Our response to COVID-19

We're supporting people to maintain their wellbeing and manage isolation.

NeuRA Magazine #20

NOVEL INSIGHTS INTO DOPAMINE DYSFUNCTION

Understanding how more precisely dopamine is changed in the brains of people with schizophrenia will help us to better understand the main path that leads to developing the disorder.

Dr Tertia Purves Tyson

While there are many roads leading to the development of schizophrenia, one often considered a final common pathway is the dysregulation of dopamine. Too much dopamine in particular region of the brain – the subcortex – contributes to the psychotic symptoms seen in schizophrenia.

Dopamine is a neurotransmitter that helps to control the brain’s reward and pleasure centre, and regulates our emotions. Antipsychotics are designed to block dopamine receptors, and reduce the amount of dopamine action in the brain. Unfortunately, antipsychotics do not work for everyone and have serious side effects.

A better understanding of how and where dopamine is changed in the brains of people with schizophrenia will help us to understand how to more accurately correct or prevent this disruption and thus help to design more targeted approaches to treatment.

A new study from the Schizophrenia Research Lab has identified molecular changes in the brains of people with schizophrenia, which offers support for and extends the dopamine hypothesis.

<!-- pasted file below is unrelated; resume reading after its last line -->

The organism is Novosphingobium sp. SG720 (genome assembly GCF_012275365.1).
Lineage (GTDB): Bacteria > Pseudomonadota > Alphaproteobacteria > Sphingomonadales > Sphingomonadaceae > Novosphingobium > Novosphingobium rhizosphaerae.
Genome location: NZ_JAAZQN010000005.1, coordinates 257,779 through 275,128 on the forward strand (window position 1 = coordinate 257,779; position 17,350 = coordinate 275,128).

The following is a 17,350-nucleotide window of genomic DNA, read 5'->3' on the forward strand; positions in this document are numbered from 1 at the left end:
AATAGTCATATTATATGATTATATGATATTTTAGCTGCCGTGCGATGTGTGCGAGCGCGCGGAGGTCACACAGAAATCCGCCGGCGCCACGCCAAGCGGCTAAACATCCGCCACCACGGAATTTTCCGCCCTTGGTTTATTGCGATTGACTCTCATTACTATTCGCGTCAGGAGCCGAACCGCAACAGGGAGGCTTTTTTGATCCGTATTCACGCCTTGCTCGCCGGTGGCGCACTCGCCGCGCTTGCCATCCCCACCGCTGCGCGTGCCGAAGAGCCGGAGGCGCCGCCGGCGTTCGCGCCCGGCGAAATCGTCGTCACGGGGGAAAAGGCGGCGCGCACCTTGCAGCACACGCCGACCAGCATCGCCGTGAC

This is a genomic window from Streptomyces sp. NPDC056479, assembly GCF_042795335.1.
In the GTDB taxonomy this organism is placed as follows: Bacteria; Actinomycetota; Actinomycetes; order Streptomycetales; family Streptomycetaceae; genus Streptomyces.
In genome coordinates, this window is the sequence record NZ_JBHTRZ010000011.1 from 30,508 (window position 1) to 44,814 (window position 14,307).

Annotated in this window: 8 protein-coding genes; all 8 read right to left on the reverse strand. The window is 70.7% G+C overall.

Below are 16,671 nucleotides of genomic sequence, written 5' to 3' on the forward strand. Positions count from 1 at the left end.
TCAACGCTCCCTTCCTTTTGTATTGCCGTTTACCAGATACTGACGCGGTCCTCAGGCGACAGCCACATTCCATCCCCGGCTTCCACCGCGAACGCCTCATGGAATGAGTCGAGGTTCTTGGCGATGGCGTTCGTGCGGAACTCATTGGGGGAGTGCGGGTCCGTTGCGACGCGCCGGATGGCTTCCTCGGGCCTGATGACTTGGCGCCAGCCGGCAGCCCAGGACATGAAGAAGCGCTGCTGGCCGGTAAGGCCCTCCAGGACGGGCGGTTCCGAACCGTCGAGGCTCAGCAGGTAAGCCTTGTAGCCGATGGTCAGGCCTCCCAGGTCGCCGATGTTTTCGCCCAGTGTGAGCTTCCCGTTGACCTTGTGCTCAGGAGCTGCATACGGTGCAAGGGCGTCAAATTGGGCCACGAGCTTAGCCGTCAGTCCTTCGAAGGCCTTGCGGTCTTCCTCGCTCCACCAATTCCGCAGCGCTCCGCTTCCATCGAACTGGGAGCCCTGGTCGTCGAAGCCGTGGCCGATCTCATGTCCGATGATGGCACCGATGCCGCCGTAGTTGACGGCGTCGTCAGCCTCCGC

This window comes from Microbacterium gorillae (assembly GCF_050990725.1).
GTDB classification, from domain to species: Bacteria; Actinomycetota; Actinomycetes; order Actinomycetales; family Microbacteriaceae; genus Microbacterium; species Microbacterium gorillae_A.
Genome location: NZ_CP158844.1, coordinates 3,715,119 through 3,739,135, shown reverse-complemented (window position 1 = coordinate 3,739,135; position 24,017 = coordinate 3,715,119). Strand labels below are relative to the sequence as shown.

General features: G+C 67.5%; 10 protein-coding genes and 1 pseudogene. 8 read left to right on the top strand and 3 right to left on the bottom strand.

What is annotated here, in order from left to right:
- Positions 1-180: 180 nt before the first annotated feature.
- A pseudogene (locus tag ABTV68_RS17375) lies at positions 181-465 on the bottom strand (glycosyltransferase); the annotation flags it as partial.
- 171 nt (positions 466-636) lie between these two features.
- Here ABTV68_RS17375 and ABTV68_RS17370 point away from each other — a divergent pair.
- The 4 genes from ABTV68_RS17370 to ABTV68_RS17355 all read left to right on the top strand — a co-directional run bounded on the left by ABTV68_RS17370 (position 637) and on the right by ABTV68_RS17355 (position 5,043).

The new study from Dr Tertia Purves-Tyson compared tissue from deep in the brain (midbrain) of people with and without schizophrenia. This brain region has not previously been given the attention it deserves in schizophrenia research on human brains donated after death. The study found that the genes of molecules that are responsible for regulating the amount of dopamine and for regulating the reaction to dopamine (receptors) are altered in people with schizophrenia.

These alterations in gene expression implicate a new suspect as a major contributor to dopamine dysregulation, namely a massive decrease in dopamine transporter. This 66% reduction in this important molecule would mean that dopamine may be allowed to stay in the synapse longer than it should and suggests that novel treatments aimed at ramping up the synthesis and function of this in schizophrenia could be of benefit. To our knowledge, dopamine transporter has not been used as a treatment target ever before.

This study begins to address a vital knowledge gap in schizophrenia research with regards to how dopamine in the midbrain contributes to dopamine dysfunction. This will help us to better understand the dopamine dysregulation that is found in schizophrenia and, potentially, how we can better treat it.

See what’s going on at NeuRA

FEEL THE BUZZ IN THE AIR? US TOO.

The RESTORE Trial: Immersive Virtual Reality Treatment for Restoring Touch Perception in People with Discomplete Paraplegia